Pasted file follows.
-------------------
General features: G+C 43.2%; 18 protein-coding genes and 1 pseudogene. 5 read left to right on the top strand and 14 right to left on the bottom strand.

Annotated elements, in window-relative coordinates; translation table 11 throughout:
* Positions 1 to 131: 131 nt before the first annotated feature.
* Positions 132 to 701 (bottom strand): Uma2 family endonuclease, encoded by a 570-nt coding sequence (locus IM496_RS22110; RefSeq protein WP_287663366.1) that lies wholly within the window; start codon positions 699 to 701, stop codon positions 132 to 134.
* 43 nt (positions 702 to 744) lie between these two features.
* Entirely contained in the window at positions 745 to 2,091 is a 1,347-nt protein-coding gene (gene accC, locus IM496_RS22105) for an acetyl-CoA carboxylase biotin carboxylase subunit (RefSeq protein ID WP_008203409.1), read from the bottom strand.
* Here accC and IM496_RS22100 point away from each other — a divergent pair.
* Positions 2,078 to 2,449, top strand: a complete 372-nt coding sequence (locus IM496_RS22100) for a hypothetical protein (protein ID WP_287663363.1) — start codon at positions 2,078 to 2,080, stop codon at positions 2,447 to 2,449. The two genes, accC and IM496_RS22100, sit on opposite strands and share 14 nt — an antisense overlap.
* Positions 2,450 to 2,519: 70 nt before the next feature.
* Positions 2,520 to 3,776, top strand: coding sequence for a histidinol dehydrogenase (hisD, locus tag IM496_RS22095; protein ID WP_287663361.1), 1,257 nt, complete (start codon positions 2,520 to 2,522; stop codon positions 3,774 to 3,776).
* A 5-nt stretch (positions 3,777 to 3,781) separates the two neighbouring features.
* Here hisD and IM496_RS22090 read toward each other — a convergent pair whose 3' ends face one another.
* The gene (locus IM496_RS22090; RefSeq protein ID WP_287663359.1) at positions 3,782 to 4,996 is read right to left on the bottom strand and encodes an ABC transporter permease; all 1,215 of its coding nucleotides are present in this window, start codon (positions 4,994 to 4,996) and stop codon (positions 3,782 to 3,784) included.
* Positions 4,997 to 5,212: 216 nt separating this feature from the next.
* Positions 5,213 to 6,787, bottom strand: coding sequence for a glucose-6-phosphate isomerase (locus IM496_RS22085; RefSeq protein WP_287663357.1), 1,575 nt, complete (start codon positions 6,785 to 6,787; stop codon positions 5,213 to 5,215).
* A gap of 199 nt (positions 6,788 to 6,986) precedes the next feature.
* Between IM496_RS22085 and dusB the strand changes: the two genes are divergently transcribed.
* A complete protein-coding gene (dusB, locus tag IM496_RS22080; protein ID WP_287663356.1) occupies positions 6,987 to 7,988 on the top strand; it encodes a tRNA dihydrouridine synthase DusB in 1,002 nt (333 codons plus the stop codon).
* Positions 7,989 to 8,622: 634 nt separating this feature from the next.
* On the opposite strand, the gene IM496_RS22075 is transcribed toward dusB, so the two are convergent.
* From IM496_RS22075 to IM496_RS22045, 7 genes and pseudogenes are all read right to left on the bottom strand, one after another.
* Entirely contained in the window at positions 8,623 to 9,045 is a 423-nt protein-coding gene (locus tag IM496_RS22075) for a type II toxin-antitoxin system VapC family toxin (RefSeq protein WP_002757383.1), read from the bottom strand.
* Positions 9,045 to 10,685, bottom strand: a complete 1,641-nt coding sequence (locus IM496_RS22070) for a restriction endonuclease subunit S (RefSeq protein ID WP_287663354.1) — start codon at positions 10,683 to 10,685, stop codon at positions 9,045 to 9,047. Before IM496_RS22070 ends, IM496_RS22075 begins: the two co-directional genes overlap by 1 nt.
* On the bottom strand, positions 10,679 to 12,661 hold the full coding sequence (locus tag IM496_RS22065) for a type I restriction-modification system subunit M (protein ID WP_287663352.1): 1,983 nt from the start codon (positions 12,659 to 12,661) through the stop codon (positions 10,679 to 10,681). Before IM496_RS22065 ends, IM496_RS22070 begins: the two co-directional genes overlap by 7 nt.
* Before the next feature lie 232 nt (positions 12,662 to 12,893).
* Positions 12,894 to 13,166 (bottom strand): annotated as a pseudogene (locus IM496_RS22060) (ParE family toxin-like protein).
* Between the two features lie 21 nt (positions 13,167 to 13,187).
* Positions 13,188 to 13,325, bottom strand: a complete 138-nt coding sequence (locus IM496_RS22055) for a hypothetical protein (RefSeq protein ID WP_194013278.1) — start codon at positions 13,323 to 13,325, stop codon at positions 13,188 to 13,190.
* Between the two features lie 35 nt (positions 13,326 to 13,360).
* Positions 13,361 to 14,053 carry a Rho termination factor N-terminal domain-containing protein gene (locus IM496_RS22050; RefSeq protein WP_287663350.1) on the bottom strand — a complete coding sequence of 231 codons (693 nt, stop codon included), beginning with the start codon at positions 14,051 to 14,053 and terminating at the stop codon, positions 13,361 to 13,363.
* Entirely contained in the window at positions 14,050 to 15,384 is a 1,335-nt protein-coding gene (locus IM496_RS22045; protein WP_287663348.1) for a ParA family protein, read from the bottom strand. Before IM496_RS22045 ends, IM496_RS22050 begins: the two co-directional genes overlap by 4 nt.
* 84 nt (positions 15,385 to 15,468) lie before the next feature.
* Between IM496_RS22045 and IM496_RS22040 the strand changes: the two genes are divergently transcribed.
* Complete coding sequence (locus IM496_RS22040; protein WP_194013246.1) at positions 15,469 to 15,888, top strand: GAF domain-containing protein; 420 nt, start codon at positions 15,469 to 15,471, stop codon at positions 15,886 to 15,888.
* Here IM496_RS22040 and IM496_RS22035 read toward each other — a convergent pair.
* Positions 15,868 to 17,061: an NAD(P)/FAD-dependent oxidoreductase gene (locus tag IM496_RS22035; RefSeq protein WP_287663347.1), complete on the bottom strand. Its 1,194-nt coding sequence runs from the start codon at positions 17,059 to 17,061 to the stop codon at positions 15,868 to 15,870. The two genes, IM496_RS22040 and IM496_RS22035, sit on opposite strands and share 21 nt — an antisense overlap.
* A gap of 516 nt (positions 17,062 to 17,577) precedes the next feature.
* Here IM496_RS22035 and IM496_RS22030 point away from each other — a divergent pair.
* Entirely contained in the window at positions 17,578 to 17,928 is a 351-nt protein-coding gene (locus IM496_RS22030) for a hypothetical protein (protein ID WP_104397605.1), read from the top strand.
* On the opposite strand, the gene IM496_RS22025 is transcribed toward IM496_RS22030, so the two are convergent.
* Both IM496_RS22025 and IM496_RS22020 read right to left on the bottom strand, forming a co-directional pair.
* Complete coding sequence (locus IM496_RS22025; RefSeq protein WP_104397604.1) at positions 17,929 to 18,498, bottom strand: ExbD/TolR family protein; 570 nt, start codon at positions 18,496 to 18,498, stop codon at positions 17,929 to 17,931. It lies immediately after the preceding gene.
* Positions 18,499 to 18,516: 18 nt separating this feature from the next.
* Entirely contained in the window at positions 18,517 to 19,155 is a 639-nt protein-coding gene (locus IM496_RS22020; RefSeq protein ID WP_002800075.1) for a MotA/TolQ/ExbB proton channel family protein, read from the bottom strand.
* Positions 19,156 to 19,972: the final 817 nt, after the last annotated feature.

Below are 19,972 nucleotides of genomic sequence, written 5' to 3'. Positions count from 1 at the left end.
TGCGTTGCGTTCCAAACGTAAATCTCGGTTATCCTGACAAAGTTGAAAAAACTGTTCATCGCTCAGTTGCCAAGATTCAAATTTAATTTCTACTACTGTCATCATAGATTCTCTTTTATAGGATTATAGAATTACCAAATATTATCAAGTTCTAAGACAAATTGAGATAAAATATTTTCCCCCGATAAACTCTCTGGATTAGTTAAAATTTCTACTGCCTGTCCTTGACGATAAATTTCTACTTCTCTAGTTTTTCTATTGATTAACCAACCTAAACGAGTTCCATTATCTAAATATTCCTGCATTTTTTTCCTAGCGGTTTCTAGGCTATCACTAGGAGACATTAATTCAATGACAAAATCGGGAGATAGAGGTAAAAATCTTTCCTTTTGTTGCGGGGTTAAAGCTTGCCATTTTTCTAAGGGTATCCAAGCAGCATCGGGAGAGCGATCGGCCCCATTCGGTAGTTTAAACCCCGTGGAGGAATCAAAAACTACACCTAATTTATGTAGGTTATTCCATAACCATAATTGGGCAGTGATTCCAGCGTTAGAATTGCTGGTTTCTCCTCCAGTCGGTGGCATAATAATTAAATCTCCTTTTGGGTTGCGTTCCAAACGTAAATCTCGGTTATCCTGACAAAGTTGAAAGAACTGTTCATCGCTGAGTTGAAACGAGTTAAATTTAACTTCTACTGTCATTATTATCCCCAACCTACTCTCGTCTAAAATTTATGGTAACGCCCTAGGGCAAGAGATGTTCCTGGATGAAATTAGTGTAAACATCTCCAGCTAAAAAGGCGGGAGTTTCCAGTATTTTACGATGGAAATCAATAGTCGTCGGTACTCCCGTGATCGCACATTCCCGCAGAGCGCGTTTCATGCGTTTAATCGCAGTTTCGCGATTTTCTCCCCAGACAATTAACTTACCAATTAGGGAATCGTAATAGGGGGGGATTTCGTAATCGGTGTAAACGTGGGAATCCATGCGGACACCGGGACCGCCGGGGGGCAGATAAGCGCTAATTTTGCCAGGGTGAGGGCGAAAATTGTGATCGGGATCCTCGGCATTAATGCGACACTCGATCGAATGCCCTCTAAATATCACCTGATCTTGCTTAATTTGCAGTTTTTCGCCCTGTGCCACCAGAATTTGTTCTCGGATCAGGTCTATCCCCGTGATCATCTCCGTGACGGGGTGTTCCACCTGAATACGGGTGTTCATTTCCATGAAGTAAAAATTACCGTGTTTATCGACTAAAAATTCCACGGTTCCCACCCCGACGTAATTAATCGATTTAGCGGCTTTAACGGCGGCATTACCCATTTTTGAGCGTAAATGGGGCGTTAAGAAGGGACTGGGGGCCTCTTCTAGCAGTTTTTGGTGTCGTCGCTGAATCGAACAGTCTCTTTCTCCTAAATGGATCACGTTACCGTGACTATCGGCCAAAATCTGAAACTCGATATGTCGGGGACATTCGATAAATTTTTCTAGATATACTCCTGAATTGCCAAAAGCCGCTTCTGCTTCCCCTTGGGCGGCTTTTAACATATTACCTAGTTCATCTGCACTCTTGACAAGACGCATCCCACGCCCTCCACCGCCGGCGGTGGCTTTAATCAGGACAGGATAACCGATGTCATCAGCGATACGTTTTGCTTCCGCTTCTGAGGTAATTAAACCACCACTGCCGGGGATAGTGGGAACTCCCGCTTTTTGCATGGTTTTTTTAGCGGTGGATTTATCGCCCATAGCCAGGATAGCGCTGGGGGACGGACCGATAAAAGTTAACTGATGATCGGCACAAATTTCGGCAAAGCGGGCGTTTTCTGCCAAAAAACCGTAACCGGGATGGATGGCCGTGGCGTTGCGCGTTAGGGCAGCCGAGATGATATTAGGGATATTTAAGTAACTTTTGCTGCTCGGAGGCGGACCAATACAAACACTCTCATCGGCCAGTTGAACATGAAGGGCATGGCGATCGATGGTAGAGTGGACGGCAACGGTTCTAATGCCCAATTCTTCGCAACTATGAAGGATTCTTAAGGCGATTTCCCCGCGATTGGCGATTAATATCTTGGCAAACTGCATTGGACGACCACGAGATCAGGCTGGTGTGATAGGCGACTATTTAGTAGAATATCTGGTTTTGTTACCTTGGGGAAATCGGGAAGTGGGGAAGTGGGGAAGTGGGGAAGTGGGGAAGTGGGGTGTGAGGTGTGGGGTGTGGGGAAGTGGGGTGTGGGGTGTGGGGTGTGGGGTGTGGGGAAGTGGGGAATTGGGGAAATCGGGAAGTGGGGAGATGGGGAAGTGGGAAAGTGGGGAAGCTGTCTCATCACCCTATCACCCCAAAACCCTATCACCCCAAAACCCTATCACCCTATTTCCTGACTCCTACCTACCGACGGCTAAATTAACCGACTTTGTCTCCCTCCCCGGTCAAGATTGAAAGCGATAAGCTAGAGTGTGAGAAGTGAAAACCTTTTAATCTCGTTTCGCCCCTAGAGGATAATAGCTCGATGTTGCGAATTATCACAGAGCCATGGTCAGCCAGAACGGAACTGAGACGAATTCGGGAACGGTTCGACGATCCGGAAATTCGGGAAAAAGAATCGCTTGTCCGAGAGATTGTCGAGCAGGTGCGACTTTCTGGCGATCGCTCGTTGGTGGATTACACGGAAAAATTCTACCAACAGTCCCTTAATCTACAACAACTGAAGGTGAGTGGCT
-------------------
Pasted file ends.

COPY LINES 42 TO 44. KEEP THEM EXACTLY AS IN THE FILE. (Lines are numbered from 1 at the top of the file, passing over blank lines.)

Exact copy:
* Complete coding sequence (locus IM496_RS22025; RefSeq protein WP_104397604.1) at positions 17,929 to 18,498, bottom strand: ExbD/TolR family protein; 570 nt, start codon at positions 18,496 to 18,498, stop codon at positions 17,929 to 17,931. It lies immediately after the preceding gene.
* Positions 18,499 to 18,516: 18 nt separating this feature from the next.
* Entirely contained in the window at positions 18,517 to 19,155 is a 639-nt protein-coding gene (locus IM496_RS22020; RefSeq protein ID WP_002800075.1) for a MotA/TolQ/ExbB proton channel family protein, read from the bottom strand.